“Study Shows Low Lyme Disease Risk” reads the headline in the Albany Times Union June 13, 2001. Comforting words. “Lyme disease is very difficult to catch, even from a deer tick in a Lyme-infested area, and it can easily be stopped in its tracks with two capsules of an antibiotic, a new study shows. Two other studies..conclude that prolonged and intensive use of antibiotics…does nothing for people with symptoms attributed to chronic Lyme disease. The findings are in keeping with the assertions of researchers who say that symptoms attributed to the disorder have nothing at all to do with it in most cases.
“Researchers, both those associated with the studies and others who were not, said they hoped the findings would alleviate what they called inflated public fear of Lyme disease, which has been widely viewed as a grave illness that is easy to catch. In 1999, 16,019 cases were reported to the Centers for Disease Control and Prevention, most of them in the Northeast.
“The study to see whether a single dose of doxycycline could prevent Lyme disease was directed by Dr. Robert B. Nadelman…who said many doctors were giving 10-to 21-day courses of the antibiotic to people who had found deer ticks on their bodies in hope of stopping an infection…He recruited 482 people in Westchester County, all of whom had found deer ticks on their bodies. Half got a single dose of doxycycline and the others got two dmmy capsules for comparison. The investigators found that the drug did prevent Lyme disease: just 0.4 percent of those wo took the antibiotic got the disease. But even if people did not get any treatment, their chances of getting Lyme disease from a deer tick were just 3 percent. Lyme disease researchers emphasized, however, that most people with the infection, even the small percentage who develop serious symptoms, get better on their own. …The antibiotic has side effects and almost no one who took it would have gotten Lyme disease anyway. People who are bitten can watch the site where the tick fed and take a full course of antibiotics if a rash develops. The typical Lyme disease patient with a rash but no other symptoms takes the antibiotic and is cured.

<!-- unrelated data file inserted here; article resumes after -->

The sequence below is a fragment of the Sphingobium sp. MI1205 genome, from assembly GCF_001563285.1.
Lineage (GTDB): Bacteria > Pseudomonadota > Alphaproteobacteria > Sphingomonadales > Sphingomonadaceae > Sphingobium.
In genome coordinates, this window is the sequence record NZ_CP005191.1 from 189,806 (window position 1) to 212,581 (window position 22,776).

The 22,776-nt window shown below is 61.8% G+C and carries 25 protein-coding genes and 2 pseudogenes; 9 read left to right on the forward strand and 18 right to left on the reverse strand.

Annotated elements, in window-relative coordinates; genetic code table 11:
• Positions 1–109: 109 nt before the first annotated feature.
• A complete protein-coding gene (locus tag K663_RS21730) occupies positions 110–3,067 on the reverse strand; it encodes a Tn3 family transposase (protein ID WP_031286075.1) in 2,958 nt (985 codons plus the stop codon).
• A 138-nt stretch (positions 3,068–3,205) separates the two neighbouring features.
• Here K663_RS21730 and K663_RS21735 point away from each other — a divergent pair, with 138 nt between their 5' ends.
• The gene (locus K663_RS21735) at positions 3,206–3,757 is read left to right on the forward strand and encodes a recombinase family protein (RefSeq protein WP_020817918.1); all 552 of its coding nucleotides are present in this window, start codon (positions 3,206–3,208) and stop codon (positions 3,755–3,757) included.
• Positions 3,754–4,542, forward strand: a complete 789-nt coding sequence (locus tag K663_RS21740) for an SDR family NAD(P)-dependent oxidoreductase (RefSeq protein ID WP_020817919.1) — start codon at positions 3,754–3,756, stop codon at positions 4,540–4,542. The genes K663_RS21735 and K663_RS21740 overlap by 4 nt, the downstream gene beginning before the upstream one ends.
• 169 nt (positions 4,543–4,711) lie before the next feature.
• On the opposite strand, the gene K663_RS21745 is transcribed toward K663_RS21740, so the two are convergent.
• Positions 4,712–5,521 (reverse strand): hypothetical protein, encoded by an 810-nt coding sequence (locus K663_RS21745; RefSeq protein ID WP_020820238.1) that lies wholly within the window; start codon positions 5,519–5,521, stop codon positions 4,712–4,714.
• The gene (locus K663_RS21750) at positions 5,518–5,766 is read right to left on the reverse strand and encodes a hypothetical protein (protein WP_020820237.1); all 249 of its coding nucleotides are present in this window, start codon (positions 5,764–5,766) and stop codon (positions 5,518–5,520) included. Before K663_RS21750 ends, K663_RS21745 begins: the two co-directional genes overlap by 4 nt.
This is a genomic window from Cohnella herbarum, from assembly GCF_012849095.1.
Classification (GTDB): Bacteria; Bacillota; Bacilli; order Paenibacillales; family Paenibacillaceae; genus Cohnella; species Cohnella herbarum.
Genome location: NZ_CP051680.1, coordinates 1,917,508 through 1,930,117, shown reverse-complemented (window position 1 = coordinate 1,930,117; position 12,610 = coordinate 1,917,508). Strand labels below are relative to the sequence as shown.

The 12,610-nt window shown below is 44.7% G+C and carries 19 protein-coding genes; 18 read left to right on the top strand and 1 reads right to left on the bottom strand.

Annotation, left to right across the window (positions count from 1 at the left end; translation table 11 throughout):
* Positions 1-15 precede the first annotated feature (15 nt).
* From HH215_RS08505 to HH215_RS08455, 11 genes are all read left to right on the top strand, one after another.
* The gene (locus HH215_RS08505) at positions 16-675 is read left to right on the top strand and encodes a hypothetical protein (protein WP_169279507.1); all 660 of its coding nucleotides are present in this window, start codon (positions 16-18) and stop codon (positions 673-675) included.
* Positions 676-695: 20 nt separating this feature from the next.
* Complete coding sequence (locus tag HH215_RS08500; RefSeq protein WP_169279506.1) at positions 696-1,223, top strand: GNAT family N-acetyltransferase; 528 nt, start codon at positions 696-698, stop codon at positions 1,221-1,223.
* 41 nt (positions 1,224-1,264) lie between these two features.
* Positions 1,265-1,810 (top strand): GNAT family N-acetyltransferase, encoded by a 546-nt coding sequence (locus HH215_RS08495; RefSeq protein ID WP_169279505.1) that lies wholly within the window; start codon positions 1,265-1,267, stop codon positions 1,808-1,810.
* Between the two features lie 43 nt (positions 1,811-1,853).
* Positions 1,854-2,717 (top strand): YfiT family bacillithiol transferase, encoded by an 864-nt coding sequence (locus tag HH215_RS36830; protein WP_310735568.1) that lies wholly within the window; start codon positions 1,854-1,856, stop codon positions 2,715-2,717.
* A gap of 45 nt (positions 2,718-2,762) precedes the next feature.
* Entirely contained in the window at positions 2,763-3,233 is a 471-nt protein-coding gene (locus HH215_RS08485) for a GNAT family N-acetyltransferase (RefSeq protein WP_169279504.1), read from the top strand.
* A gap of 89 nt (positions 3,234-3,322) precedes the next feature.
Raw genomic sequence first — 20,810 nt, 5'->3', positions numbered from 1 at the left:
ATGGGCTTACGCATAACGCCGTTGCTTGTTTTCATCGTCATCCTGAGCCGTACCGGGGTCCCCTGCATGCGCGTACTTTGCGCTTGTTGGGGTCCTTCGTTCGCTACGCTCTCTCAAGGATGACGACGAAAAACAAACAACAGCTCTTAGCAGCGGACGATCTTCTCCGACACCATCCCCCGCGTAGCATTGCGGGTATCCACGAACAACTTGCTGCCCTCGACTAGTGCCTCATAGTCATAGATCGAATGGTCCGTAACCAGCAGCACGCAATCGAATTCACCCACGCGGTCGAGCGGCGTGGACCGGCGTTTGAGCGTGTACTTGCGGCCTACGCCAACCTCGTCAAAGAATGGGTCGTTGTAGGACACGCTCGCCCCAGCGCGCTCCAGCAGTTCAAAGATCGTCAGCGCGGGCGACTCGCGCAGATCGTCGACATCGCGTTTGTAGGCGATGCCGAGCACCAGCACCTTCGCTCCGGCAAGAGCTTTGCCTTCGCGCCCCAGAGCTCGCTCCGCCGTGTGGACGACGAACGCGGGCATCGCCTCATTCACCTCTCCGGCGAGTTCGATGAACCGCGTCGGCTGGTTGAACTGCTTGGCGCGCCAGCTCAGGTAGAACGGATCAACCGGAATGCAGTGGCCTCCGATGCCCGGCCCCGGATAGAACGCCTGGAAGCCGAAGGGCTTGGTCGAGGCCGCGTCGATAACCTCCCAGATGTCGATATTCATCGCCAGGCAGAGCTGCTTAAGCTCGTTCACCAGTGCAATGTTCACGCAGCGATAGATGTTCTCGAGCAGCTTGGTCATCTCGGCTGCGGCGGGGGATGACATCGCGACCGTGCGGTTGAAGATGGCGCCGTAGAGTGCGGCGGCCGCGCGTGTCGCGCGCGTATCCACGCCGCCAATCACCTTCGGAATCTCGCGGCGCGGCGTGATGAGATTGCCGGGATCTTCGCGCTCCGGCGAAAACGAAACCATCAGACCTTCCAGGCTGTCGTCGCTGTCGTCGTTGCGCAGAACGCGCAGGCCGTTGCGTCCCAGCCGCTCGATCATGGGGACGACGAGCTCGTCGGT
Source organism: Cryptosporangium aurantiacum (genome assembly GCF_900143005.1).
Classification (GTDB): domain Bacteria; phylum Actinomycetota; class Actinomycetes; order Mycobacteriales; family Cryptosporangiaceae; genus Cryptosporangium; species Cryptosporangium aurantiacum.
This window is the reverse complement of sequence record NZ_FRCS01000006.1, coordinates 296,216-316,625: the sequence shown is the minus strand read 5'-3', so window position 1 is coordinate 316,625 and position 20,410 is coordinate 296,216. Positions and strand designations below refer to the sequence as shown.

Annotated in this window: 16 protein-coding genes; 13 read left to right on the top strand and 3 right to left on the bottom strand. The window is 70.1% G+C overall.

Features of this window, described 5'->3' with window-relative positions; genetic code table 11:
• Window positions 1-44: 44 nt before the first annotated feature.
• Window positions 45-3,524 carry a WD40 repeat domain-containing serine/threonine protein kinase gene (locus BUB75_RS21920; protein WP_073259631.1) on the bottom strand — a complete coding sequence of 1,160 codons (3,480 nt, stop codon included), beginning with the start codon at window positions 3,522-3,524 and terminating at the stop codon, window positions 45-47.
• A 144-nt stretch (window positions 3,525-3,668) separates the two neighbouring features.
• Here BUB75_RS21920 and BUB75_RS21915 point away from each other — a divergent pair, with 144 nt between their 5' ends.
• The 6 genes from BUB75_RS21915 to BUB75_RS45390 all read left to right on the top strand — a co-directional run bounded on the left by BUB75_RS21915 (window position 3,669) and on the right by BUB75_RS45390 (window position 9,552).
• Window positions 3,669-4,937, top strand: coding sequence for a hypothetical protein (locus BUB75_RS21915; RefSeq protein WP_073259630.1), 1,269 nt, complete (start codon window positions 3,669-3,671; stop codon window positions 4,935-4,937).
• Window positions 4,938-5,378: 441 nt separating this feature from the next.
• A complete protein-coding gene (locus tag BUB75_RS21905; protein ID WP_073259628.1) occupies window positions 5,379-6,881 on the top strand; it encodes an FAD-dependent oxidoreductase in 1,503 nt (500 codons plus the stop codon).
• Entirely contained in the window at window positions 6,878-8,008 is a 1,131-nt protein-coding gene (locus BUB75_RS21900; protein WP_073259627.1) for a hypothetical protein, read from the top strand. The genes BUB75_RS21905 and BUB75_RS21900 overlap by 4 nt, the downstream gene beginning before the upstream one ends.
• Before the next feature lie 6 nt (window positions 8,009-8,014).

“Two other studies addressed the treatment of people who had Lyme disease and later developed symptoms such as fatigue, aches and pains, and memory loss. One study enrolled patients who had antibodies to the Lyme disease microorganism, which indicated that they had been infected. The other enrolled patients who no longer had antibodies but had documented cases of Lyme disease. Half of the patients in each study received an introvenous antibiotic for a month, followed by oral doxycycline for 60 days and the others received a dummy medication. The results showed that the antibiotics were no more effective than the placebos. But Dr. Sam L. Donta, who is among those who have treated hundreds of patients with long-term antibiotics, said the drugs in the studies were not given fo a long enough time, and he would have chosen different ones. Dr. Leonard H. Sigal, a Lyme disease expert who was not associated with the studies, said the message was that ‘Lyme disease, although a problem, is not nearly as big a problem as most people think.'”
Printed in the September, 2001 Dinner Notice